Wednesday, January 08, 2014

All About Claims Newsletter, Issue 37

The Colorado Division of Workers Compensation has issued a new newsletter, issue number 37. A newsletter is an informal way of providing insight as to what is happening at the Division. This latest newsletter contains an interview with Chief Administrative Law Judge Goldstein. It provides his history and experiences. In addition the newsletter gives us other news such as the addresses for prehearings and the Office of Administrative Courts. It also discusses some changes in the Division IME (DIME) law. I enjoy the newsletters and expect that many others do too. Reading about the people involved with workers compensation and getting insight on changes as they come along are both informative and enjoyable. I would love to see these newsletters issued with regularity.

Tuesday, January 07, 2014

Labor pushing for WC Reforms

It is being reported there is interest by labor in some workers comp reforms. Articles on this appear here and there. Over the years my experience with reforms has been to see a reduction in benefits disguised as reform. This has led to lower workers compensation premiums for employers. I've always wondered why employers can select the treating doctors.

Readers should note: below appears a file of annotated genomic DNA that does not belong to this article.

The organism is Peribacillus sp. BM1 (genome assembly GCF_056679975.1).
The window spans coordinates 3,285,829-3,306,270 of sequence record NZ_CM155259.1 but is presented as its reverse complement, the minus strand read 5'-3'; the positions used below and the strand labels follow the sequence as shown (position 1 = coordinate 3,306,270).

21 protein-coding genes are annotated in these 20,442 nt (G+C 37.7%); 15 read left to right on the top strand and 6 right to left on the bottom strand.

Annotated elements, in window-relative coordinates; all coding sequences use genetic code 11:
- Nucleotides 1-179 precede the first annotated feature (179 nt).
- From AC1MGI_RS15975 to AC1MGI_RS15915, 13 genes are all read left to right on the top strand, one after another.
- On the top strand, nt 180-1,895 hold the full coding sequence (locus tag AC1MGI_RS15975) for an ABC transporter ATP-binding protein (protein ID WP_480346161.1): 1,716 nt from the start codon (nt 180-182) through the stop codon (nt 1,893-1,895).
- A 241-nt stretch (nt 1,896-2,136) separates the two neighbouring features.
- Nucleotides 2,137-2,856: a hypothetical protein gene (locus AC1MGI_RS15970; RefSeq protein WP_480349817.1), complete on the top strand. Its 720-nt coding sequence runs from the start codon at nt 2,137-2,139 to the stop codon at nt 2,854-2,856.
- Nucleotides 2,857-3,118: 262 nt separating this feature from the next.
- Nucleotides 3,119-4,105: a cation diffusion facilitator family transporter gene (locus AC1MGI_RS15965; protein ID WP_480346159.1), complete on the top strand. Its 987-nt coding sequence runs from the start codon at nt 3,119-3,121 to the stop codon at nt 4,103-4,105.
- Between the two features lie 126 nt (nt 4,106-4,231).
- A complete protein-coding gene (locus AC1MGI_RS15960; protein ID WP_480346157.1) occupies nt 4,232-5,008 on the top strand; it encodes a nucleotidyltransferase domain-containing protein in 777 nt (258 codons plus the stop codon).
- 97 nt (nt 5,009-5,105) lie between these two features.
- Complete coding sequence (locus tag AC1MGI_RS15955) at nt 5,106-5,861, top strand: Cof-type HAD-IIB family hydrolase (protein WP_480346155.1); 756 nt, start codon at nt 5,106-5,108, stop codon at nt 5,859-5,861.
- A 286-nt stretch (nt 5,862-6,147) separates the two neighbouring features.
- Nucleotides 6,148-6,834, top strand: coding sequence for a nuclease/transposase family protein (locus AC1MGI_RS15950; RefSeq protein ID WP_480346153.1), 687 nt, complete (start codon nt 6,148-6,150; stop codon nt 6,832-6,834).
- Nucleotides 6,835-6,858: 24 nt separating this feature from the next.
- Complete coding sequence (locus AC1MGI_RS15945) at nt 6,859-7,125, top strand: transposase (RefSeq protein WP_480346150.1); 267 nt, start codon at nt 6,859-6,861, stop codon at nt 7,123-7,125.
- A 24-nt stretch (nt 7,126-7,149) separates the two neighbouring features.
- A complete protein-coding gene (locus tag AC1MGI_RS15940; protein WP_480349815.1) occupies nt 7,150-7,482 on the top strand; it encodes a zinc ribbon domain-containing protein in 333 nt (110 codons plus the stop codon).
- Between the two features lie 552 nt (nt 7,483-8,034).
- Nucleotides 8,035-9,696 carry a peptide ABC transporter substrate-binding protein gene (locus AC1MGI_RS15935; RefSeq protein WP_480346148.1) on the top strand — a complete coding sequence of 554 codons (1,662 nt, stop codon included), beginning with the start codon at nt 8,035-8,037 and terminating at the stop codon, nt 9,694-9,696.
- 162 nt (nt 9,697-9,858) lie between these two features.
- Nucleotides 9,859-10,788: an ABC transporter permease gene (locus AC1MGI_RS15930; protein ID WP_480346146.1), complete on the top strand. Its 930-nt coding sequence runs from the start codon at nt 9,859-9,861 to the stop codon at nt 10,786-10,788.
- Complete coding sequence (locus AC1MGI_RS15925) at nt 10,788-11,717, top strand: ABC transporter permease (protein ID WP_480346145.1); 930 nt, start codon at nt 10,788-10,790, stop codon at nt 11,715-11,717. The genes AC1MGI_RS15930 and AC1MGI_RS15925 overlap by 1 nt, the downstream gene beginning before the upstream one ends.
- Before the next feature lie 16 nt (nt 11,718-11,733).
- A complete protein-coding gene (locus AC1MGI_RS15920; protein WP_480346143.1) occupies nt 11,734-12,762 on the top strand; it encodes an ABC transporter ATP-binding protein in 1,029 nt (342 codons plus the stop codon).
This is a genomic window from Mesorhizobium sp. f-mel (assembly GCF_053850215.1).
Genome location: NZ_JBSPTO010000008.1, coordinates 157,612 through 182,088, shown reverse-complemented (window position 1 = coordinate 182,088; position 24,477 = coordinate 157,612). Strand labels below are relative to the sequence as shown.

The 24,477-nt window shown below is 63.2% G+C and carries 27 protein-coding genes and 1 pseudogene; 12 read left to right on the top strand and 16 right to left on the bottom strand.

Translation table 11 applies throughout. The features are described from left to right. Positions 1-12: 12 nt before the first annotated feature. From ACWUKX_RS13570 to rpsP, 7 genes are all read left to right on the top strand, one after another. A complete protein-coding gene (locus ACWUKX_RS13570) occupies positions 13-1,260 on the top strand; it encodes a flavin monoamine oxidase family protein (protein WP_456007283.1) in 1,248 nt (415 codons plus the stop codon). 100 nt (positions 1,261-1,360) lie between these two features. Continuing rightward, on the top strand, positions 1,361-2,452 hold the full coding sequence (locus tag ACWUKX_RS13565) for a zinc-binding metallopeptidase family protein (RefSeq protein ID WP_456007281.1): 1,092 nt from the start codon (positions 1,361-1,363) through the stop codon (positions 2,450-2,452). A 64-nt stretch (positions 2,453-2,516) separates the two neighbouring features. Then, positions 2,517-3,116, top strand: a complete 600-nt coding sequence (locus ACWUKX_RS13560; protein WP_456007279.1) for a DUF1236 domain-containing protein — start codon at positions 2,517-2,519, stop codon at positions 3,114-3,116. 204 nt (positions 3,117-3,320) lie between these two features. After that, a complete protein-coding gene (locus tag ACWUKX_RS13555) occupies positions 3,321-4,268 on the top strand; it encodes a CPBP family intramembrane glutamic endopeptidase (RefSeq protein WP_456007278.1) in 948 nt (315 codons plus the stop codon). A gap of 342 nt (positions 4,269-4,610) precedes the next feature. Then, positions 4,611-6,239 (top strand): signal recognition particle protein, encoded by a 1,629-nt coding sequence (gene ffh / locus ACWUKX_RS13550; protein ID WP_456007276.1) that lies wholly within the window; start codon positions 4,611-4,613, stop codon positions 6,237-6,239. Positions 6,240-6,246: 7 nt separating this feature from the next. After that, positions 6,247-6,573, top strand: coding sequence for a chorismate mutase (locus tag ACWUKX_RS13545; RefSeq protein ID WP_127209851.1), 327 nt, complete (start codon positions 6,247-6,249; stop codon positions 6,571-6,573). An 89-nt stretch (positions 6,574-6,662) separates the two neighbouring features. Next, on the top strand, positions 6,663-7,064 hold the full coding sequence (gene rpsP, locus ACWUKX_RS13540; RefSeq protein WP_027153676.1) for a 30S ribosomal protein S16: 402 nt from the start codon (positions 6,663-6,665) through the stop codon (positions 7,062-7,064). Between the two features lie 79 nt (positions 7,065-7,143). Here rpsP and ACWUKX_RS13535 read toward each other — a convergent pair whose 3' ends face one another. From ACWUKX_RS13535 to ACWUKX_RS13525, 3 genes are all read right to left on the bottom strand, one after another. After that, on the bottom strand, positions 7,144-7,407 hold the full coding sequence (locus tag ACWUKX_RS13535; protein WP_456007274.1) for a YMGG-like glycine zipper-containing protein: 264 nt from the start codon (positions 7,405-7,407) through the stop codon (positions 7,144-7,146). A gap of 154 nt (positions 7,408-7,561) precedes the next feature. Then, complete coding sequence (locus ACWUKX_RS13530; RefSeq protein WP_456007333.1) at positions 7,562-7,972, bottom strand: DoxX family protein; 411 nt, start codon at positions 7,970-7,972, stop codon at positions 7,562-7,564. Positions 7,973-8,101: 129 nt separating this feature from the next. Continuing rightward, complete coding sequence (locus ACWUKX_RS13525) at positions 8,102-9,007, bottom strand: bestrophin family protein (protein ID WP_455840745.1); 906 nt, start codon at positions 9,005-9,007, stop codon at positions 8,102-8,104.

My experience is that these selected doctors are not always loyal to their patient the claimant. I've seen cozy relationships with many of them with the insurance. I've seen lack of interest in the welfare of the claimant. Of course there have been other doctors who have been on the claimants side too. But by and large I've wondered why the claimant cannot pick his own doctor. In any event this is one area of interest by labor which may mean an effort to give the claimant more choice. In another area it's been my experience that most injured workers with a serious injury do not stay with their employer. Perhaps they do with a minor injury but anything significant almost always led to some form of job termination. I can understand where this can happen aside from the obvious cases where the employer wants to get rid of the injured worker. Often the claimant is left with restrictions and disability which cannot be accommodated. Others are truly totally disabled. But in some cases the employee wants to work but can no longer do his existing job. Receiving a modest benefit is not enough. Again in this area there is labor interest in reform. Lastly there is interest in changing the penalty portion of the law which permits a 50 per cent reduction in benefits for safety rule violations. I've often wondered how they can say workers comp is no fault and then introduce fault into it as a way to reduce worker benefits. While I am on the side of the injured worker I can see the other side has some points too. Businesses want healthy workers and smart ones too. Injuries or rule violations are an expense they want to minimize. Hopefully there is room to compromise here. For the present the news is that there appears to be an effort in 2014, by labor, to help the injured worker by reforming parts of existing law.